Definition of comet in English:

comet

Syllabification: com·et
Pronunciation: /ˈkämət
 
/

noun

A celestial object consisting of a nucleus of ice and dust and, when near the sun, a “tail” of gas and dust particles pointing away from the sun.

Originating in the remotest regions of the solar system, most comets follow regular eccentric orbits and appear in the inner solar system as periodic comets, some of which break up and can be the origin of annual meteor showers. They were formerly considered to be supernatural omens

More example sentences
  • Some explanations for extinctions and evolution include strikes by asteroids or comets.
  • We have just discussed some of the positive benefits of planetary impact by comets and asteroids.
  • There are vast numbers of comets in the solar system, more than there are asteroids, but most lie out of sight beyond Pluto.

Origin

late Old English, from Latin cometa, from Greek komētēs 'long-haired (star)', from komē 'hair'; reinforced by Old French comete.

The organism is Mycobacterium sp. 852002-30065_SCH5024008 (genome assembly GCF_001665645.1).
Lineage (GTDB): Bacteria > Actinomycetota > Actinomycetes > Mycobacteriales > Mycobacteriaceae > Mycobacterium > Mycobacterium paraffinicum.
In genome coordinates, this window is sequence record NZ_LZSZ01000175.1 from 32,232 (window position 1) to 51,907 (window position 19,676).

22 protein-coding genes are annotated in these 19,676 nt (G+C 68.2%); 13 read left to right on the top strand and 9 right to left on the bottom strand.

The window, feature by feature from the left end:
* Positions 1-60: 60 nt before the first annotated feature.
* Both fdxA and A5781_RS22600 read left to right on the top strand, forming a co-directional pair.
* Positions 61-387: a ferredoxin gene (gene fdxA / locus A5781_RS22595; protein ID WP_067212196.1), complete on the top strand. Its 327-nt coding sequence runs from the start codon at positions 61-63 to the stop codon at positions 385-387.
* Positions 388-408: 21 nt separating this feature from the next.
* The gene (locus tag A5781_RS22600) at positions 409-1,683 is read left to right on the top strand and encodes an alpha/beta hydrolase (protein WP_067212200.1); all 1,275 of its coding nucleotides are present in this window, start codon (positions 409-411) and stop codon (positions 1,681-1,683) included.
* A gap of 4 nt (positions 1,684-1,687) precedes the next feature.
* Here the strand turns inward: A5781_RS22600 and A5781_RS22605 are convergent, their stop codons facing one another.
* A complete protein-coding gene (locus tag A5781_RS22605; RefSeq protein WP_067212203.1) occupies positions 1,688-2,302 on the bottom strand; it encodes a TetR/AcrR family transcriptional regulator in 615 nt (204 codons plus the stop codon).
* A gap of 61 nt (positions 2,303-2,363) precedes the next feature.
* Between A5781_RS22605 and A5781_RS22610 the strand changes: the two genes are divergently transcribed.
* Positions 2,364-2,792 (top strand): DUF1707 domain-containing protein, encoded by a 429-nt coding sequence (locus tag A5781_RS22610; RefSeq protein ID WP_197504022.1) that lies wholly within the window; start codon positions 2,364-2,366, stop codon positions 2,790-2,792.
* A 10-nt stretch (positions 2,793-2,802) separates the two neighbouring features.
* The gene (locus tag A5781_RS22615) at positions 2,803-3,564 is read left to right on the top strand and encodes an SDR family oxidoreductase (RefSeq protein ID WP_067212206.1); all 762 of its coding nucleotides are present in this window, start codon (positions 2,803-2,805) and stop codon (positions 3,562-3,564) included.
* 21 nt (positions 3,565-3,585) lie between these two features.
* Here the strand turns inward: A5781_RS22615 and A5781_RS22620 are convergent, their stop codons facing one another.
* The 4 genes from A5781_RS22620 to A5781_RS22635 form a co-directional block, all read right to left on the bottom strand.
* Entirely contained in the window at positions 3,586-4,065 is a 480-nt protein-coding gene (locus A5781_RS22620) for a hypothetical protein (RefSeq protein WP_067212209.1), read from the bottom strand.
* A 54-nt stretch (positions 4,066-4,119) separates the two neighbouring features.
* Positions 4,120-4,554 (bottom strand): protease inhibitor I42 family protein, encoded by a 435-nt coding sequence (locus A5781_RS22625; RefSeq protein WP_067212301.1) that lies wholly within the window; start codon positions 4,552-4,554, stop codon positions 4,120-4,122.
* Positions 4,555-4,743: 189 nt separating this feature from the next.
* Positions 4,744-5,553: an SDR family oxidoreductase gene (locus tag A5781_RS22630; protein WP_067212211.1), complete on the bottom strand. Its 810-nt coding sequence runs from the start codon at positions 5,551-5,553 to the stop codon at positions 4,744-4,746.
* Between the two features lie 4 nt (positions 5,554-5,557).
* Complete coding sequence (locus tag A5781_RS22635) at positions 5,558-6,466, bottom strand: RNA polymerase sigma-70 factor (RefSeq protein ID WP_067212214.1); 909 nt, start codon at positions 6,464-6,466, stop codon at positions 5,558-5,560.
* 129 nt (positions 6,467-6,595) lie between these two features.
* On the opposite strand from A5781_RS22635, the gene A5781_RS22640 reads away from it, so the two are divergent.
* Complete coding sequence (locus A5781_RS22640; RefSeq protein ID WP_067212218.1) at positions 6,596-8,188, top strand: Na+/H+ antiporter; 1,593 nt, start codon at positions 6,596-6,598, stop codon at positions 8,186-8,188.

Derivatives

cometary

Pronunciation: /ˈkämiˌterē/
adjective
More example sentences
  • Ease of accessibility is itself a natural resource and opens up the economic possibility of efficient exportation of asteroidal or cometary natural resources to Earth and other exploration targets.
  • The Hubble Space Telescope captured a picture of starlit asteroidal and cometary debris encircling the yellow dwarf star HD 107146.
  • At a distance of one light-week, our solar system is lost in the Sun's glare; even farther out is a collection of cometary objects called the Oort Cloud, depicted as a sphere one light year across.

Definition of comet in: